W PhoneWatch Review: The Epitome of Convergence

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The $200 W PhoneWatch from Kempler and Strauss is not new. It debuted a little over a year ago and went on sale earlier this year. But if someone asks you if you want to review a watch that’s also a cell phone, you say yes. That’s a good rule for life in general. Once you’ve reviewed a watch that’s also a cell phone, you can pass on future inquiries if you like.

While Dick Tracy romanticized the idea of a wrist-worn cell phone, the reality is that the general public in 2010 still isn’t ready for such a thing. You’ll get weird looks while wearing it and talking to your wrist and, presumably, even weirder looks if you’re doing the same while wearing a trench coat.

So the W PhoneWatch does two main things and several other not-as-important things. First, it’s a watch. As a watch, it’s fine, but the fact that it’s also a phone means that you have to worry about battery life. What you’re left with, in the watch department, is a timepiece with a face that turns off to conserve the battery. There’s no such thing as a quick glance at your wrist to check the time because you have to wake the screen up first. Holding two ice cream cones? Good luck. An ice cream cone and a bible-sized book? Nope.

As a phone, it’s also “fine,” in the sense that it adequately performs phone-like functions. You will not—repeat, will not—want to replace your primary cell phone with this device. You may, however, want to use it as a backup phone or for times when you don’t want to carry a phone around. It’s a true convergence device that showcases the inherent drawback of convergence; it serves two functions not normally associated with one another, though it does neither as well as two separate but dedicated devices would.

You can speak directly into the phone itself a la Dick Tracy, which is the coolest yet worst way to make calls. My wife repeatedly told me I sounded like I was in a wind tunnel, yet I don’t even have access to a wind tunnel. Most of the time I was sitting quietly at my desk trying to think up cool new pen names since nobody can pronounce my real last name.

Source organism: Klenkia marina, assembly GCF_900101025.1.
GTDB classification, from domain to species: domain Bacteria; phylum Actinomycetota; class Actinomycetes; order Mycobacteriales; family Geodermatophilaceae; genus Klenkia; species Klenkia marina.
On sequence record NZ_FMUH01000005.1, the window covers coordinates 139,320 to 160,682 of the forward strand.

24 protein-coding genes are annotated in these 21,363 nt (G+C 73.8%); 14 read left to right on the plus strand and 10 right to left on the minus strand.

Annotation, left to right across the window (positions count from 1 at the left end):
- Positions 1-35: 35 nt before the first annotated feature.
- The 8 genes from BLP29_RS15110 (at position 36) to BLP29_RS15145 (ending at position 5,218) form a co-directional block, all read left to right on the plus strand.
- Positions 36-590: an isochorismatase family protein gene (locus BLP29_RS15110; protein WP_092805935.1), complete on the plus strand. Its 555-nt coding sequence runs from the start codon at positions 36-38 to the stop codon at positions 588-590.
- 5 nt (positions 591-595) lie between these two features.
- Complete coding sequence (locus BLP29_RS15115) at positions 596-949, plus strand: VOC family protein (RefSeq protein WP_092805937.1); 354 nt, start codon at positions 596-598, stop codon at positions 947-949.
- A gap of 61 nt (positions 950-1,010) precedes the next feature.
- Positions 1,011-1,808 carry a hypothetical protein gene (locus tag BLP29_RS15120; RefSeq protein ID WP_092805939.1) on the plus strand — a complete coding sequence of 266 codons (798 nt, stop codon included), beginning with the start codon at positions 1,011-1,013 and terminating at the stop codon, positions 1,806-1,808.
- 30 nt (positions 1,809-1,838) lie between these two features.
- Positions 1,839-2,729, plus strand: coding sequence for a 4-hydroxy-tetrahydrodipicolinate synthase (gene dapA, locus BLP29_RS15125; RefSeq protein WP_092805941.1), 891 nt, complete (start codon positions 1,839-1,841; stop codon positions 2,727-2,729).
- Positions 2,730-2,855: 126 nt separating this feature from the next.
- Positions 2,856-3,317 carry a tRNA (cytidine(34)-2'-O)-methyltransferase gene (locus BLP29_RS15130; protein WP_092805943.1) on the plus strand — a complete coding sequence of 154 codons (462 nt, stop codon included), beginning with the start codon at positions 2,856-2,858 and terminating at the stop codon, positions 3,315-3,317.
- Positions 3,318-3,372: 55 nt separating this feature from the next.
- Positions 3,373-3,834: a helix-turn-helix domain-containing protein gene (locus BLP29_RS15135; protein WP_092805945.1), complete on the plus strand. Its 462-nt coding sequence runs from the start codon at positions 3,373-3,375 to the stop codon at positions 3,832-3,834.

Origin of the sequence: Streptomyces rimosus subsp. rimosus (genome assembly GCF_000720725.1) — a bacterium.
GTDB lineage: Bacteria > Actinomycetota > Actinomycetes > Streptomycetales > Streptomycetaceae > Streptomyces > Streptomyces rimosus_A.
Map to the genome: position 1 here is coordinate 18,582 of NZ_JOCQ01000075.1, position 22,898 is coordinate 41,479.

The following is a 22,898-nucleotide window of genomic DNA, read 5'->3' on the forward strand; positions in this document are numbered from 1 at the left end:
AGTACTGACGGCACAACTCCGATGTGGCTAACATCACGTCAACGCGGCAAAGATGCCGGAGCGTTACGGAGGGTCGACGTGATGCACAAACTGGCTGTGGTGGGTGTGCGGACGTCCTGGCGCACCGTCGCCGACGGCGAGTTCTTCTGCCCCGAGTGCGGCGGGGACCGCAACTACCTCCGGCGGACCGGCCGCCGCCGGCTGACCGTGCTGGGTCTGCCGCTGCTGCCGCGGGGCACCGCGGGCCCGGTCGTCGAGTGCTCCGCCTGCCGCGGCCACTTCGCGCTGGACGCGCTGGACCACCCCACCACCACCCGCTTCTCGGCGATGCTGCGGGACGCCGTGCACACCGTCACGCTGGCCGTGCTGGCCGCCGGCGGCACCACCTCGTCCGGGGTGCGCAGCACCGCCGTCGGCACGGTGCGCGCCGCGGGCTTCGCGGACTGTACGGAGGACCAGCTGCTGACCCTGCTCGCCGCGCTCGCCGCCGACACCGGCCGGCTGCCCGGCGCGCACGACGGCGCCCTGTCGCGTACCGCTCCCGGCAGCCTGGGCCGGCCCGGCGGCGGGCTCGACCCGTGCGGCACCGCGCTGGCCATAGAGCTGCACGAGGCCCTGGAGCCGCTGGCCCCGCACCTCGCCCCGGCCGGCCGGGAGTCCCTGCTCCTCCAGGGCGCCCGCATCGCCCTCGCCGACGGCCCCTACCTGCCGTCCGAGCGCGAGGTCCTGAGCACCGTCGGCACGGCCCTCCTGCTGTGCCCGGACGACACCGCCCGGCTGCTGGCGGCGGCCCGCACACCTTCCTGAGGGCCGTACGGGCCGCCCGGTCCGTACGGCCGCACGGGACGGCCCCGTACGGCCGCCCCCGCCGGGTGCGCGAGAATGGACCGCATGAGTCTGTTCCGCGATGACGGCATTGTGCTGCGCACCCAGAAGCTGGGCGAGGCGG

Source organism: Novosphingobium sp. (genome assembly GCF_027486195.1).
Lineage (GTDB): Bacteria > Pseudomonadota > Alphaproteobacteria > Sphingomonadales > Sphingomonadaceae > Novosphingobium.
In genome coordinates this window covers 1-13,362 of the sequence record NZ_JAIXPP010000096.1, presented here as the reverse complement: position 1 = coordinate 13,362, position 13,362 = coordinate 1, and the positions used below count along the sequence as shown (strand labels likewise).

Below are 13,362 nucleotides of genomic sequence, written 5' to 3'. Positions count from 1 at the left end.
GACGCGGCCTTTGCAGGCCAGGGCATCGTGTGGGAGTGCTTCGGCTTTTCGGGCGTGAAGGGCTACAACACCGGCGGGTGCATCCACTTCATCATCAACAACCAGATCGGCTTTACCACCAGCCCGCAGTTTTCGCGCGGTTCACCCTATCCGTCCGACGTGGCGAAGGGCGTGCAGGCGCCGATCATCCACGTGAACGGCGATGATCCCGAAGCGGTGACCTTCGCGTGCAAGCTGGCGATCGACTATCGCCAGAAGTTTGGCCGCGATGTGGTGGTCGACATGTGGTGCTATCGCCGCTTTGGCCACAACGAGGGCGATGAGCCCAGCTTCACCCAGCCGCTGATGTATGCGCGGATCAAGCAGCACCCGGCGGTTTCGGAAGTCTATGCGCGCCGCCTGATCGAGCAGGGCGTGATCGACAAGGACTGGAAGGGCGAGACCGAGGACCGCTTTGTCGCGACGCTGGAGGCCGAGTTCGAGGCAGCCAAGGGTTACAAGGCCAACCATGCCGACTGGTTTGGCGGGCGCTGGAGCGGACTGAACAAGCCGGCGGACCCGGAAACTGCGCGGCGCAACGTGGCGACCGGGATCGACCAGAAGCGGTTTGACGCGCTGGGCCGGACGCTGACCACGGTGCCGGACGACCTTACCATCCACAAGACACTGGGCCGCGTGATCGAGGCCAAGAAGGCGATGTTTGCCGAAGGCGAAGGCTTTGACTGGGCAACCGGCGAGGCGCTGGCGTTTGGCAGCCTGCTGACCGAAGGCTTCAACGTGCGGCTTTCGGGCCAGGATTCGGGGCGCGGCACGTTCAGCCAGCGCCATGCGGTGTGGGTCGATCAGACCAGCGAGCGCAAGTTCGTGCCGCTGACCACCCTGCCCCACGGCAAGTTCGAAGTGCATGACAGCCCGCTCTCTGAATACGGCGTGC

The other, far better way to handle calls is with the included Bluetooth earpiece that doubles as a stylus. Call quality is much improved this way, though you’ll have to carry the earpiece around with you everywhere.

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Thankfully, it has a belt clip and is small enough that nobody will notice that you actually clipped something to your belt. The headset can be held up against your face like a tiny phone receiver or you can attach an included ear loop to wear it like a standard headset. You can also use your own Bluetooth headset instead if you have one you like.

All the other “features” aren’t really features worth crowing about. You can send text messages, but you’ll want to block off at least an afternoon for each one since the watch’s screen measures only 1.5 inches. For the first time in a long time, I found myself actually calling people who sent me text messages.

There’s a digital camera that takes photos and videos, though images are captured at 640×480 resolution and MPEG-4 videos at 128×104. The watch can play video and audio files, too, but the 128×128 screen resolution seems only suited to watch 128×104 videos and audio files have to be played through the tiny speaker or a Bluetooth headset.

The device is sold as an unlocked cell phone that uses either AT&T or T-Mobile SIM cards, which are inserted underneath the battery in the backside of the watch. Quickly swapping your SIM card between the watch and your primary cell phone isn’t a super streamlined process but, hey, you’ve got a phone on your wrist. These things are complicated.

The battery lasts about a day with moderate to heavy use, and the company thoughtfully includes two batteries in the box so you can charge one while you use the other. The watch itself is bulky enough that people will wonder what the hell is wrong with you at first but then marvel at how something that size has all that technology stuffed into it. Basically, it’s bulky for a watch but svelte for a watch that makes phone calls.

Overall, I enjoyed using the W PhoneWatch but I don’t know if I’d regularly use it for anything other than working out or rock climbing. I’m not into rock climbing, so that leaves working out. I don’t really work out for long enough at any given stretch to necessitate having a phone with me, so I’m really in a pickle here. The PhoneWatch did come in handy on several occasions when I didn’t want to bring my phone with me for one reason or another. So if you find yourself constantly wishing you didn’t have to stuff your phone into your skinny jeans or maybe you want to buy even tighter skinny jeans but have been hampered by having to pocket your phone, this one’s worth a look.

It’s certainly got a cool factor about it, but it does neither the phone thing nor the watch thing particularly well. As a $200 unlocked backup cell phone that you can wear on your wrist from time to time, though, it works quite well.

More on Techland: Great Moments in Geek History: The Timex Datalink Watch

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